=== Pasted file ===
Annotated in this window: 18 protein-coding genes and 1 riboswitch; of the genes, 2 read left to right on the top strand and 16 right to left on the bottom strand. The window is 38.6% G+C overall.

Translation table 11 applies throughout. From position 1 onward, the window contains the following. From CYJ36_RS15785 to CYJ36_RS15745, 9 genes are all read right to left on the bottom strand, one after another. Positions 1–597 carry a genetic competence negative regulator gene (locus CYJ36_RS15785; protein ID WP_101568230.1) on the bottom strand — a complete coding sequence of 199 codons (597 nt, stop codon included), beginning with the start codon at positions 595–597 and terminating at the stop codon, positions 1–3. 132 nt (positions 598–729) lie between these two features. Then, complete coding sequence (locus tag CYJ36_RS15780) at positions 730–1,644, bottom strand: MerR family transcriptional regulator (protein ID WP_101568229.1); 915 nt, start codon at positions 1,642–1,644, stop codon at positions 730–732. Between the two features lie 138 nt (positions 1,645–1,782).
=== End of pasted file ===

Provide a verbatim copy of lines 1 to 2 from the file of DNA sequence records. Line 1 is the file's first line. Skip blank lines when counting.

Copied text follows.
Annotated in this window: 18 protein-coding genes and 1 riboswitch; of the genes, 2 read left to right on the top strand and 16 right to left on the bottom strand. The window is 38.6% G+C overall.

Translation table 11 applies throughout. From position 1 onward, the window contains the following. From CYJ36_RS15785 to CYJ36_RS15745, 9 genes are all read right to left on the bottom strand, one after another. Positions 1–597 carry a genetic competence negative regulator gene (locus CYJ36_RS15785; protein ID WP_101568230.1) on the bottom strand — a complete coding sequence of 199 codons (597 nt, stop codon included), beginning with the start codon at positions 595–597 and terminating at the stop codon, positions 1–3. 132 nt (positions 598–729) lie between these two features. Then, complete coding sequence (locus tag CYJ36_RS15780) at positions 730–1,644, bottom strand: MerR family transcriptional regulator (protein ID WP_101568229.1); 915 nt, start codon at positions 1,642–1,644, stop codon at positions 730–732. Between the two features lie 138 nt (positions 1,645–1,782).